The kids stand a chance: The Friendship Club acquires $100,000 grant to aid homeless youth in the county
In 1995, Nevada County’s youth were facing steep challenges.
Women, particularly, were dealing with teen pregnancy and incarceration, said Jennifer Singer.
The now-executive director of the Friendship Club was, at the time, just beginning her career helping youth.
Today, she is doing more of the same, as her organization received a $100,000 grant for a new program to prevent and mitigate youth homelessness.
The money was awarded through the Homeless Emergency Aid Program, which was in turn distributed to the Homeless Resource Council of the Sierras, said Mike Dent, director of Nevada County Housing and Child Support Services. The council provided $100,000 of a $1 million pot to The Friendship Club.
Dent said the council was required to put 5% of the funding toward the issue of homeless youth in the county. It put 10%.
The funding is meant to halt a trend.
“We’re trying to prevent them from becoming chronically homeless,” said Cheryl Rubin, director of development and communications at the club.
An estimated 172 high school students in Nevada County were homeless in 2018 — a 36% increase compared to 2014, according to an email from The Friendship Club citing numbers from the Nevada County Superintendent of Schools. The problem is statewide. Of 129,972 Californians experiencing homelessness in 2018, 12,396 were unaccompanied young adults from the ages of 18 to 24, according to the United States Interagency Council on Homelessness.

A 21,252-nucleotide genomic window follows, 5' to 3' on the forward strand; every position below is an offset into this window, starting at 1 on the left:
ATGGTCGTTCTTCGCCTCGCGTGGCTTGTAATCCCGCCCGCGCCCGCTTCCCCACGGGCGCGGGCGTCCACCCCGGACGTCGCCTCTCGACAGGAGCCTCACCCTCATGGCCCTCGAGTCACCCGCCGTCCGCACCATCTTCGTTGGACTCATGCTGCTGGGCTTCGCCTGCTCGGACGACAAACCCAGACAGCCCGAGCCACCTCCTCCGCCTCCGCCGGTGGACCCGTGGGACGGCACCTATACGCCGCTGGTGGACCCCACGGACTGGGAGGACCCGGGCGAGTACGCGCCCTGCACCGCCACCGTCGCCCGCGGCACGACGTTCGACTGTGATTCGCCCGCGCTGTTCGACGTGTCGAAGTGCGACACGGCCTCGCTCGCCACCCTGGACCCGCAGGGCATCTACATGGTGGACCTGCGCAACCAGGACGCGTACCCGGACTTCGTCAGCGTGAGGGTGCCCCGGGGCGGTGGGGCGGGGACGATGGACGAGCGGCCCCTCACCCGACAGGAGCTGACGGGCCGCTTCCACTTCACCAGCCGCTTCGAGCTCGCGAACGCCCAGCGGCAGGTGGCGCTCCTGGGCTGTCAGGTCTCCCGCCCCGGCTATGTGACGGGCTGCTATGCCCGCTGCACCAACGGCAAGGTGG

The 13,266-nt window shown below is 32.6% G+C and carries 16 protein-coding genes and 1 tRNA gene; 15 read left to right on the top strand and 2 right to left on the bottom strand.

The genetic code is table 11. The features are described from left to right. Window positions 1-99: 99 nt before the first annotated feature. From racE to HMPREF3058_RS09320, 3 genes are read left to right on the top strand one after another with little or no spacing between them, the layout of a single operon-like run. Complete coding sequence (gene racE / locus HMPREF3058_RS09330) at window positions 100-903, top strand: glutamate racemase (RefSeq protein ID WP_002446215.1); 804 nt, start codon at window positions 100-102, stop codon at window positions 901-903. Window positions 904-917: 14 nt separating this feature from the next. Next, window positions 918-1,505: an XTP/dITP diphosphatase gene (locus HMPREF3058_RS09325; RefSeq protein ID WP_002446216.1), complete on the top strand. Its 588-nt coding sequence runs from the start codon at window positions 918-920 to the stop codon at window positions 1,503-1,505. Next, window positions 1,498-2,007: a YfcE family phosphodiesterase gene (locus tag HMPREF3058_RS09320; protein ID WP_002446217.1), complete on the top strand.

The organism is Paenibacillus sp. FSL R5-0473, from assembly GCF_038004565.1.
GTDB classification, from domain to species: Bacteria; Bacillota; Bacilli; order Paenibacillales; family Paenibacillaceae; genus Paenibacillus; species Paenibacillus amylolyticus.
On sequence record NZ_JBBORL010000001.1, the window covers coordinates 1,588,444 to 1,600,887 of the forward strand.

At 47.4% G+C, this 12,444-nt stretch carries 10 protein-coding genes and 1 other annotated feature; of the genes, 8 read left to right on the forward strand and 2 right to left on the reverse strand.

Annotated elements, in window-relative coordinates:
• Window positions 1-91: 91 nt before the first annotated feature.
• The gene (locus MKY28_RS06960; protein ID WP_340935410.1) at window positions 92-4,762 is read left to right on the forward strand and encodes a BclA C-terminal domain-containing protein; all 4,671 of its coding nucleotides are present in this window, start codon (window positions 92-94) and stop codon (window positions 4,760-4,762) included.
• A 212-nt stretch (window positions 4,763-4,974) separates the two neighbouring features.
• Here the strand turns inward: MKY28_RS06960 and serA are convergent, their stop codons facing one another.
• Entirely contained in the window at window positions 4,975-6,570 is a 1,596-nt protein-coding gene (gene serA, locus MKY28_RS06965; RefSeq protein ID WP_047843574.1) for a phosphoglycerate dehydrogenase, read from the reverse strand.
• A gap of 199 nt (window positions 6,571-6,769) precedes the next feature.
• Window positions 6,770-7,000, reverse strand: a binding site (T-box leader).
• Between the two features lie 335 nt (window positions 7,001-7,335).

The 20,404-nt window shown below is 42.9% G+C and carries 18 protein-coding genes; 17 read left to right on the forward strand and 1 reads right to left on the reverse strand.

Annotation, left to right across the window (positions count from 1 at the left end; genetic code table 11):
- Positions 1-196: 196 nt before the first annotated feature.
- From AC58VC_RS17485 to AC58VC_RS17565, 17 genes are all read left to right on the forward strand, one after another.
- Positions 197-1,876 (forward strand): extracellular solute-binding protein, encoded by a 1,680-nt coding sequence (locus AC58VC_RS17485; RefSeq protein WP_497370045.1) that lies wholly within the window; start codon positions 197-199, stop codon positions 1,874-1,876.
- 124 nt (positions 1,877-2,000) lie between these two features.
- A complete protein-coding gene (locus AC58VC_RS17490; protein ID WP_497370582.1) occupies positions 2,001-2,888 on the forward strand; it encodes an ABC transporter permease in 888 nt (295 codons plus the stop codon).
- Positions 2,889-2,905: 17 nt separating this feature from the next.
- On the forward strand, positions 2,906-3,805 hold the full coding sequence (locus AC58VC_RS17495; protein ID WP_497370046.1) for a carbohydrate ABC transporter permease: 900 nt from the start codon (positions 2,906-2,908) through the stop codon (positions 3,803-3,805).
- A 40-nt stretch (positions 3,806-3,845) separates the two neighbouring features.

In Nevada County, the club will be aiding 22 boys and girls with the funding, said Rubin. Although the organization hasn’t explicitly worked with homeless youth, they often aid girls in a similarly precarious situation.
PLAN OF ACTION
The new funding helped propel the Homeless Youth Career Technical Education Pilot Program, which, in addition to helping stabilize youth who are dealing with issues of trauma and drug addiction, is leveraging county career technical education programs to help young people get jobs.
“We’re not re-creating the wheel,” said Singer. “We’re trying to tap into what’s going on and connect.”
Singer, who has been working on achieving this grant for the past year, began the pilot program last summer, aiding girls who were cycling through homelessness.
Hospitality House will also be collaborating with The Friendship Club, providing a 12-week culinary training program and a six-week retail training program in addition to emergency shelter support, said Ashley Quadros, development director for the Hospitality House.
BREAKING THE CYCLE
The program’s funding is meant to help county officials and nonprofit leaders stem the rising tide of youth homelessness.
As Singer said, in past years The Friendship Club has been referred 25 girls for its program. Now it gets around 51. The executive director said many of the problems arise from a cycle of generational poverty, which has recently manifested in depression and anxiety. Singer said she is trying to get a mental health counselor operating on their site.
While the problem of homelessness is real and rising, said Mike Dent, the county’s definition of homelessness is broader than that of the federal government. Additionally, he said, county, state and federal officials are more aware of the problem.
“There’s a lot more attention toward the elements of a child,” said Dent.
Singer agreed more attention is being paid to uncovering and solving the issue.
“This is a very hidden problem,” said Singer, referring to homeless youth who are couch surfing or staying at friends’ homes. “It’s a problem we’re just starting to uncover.”
At the state level, California recently decided to expand its Earned Income Tax Credit, giving a young child tax credit of $1,000 to households with a child under the age of six. The tax credit was meant to help pay for childcare and combat poverty.
Dent was pleased with California’s decision, and hopes the governor sticks to his plan to resolve a shortage of housing plaguing the state.
“The big push from Governor Newsom is affordable housing,” said Dent. “We need to build more units.”
Contact Sam Corey at 530-477-4219 or at firstname.lastname@example.org.
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